One way to go about getting a better look at the over all situation of what is going on here would be to move the camera around, or the line segments instance. In any case this will require that I set up some kind of animation loop to update the position, or rotation of the line segments instance or the camera. There are a number of ways to go about doing something like this, but I think that it might be a good idea to make use of the THREE.Clock Constructor along with the use of request animation frame. However this is a topic where I keep finding other ways to go about doing this that might be a little better for one reason or another. I do not want to get into all of that in detail here as doing so is a little off topic.

In this example I took the source code of my basic example of the edges geometry that I coved above in this post and I just added a animation loop at the end of the source code. In the body of the animation loop I call an update function and in the body of that I am just using the rotation property of the line segments instance to rotate the line segments along the y axis.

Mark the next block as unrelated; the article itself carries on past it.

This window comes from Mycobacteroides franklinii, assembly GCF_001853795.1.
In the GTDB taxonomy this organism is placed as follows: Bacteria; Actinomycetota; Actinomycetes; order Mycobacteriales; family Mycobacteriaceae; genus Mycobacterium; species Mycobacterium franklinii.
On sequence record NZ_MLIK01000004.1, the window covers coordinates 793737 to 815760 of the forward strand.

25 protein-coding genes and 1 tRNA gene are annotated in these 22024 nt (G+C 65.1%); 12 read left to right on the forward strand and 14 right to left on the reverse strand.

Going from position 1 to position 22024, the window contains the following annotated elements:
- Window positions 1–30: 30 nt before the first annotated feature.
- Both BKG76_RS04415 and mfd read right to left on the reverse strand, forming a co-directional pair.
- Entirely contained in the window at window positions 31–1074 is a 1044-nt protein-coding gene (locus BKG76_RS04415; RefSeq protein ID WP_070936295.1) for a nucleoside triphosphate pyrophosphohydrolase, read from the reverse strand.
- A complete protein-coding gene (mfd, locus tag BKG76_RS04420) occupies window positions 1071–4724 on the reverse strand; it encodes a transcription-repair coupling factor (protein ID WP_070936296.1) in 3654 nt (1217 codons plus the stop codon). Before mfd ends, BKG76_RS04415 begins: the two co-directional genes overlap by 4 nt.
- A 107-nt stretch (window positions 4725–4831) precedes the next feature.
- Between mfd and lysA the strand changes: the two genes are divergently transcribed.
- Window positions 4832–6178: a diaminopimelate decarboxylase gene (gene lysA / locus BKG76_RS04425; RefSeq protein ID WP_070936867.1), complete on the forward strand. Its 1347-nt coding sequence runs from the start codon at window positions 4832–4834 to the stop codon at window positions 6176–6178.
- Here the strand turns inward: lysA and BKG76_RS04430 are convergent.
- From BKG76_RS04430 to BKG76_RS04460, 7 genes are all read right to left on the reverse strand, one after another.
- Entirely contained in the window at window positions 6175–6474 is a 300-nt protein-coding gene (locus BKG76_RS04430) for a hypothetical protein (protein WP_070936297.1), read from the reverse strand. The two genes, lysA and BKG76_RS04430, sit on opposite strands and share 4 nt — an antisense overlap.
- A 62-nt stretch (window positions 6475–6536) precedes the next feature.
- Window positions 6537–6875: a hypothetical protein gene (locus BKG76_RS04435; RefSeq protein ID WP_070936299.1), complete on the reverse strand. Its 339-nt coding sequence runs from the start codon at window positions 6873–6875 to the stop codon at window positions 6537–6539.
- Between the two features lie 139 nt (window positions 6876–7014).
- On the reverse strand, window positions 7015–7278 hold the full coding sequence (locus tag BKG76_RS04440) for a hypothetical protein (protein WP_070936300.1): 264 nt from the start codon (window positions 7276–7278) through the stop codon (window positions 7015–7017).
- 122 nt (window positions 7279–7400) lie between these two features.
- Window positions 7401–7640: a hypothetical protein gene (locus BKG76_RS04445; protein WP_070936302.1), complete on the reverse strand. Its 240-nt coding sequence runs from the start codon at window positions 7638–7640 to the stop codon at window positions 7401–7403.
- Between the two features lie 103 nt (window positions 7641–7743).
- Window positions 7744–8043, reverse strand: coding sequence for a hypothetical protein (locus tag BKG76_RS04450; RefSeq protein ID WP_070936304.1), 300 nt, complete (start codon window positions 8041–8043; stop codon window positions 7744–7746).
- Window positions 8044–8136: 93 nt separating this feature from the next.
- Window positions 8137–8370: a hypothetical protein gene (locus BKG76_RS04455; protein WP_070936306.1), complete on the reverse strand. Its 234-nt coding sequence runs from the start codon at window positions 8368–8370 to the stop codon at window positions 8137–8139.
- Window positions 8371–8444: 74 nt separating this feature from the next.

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(function () {
//-------- ----------
// SCENE, CAMERA, RENDERER
//-------- ----------
const scene = new THREE.Scene();
scene.background = new THREE.Color('blue');
const camera = new THREE.PerspectiveCamera(45, 4 / 3, .5, 100);
camera.position.set(1.25, 1.75, 1.25);
camera.lookAt(0, 0, 0);
const renderer = new THREE.WebGLRenderer();
renderer.setSize(640, 480);
(document.getElementById('demo') || document.body).appendChild(renderer.domElement);
//-------- ----------
// EDGE GEOMETRY CREATED FROM BOX GEOMETRY
//-------- ----------
let boxGeo = new THREE.BoxGeometry(1, 1, 1),
edgeGeo = new THREE.EdgesGeometry(boxGeo),
line = new THREE.LineSegments(
edgeGeo,
new THREE.LineBasicMaterial({
color: new THREE.Color('white')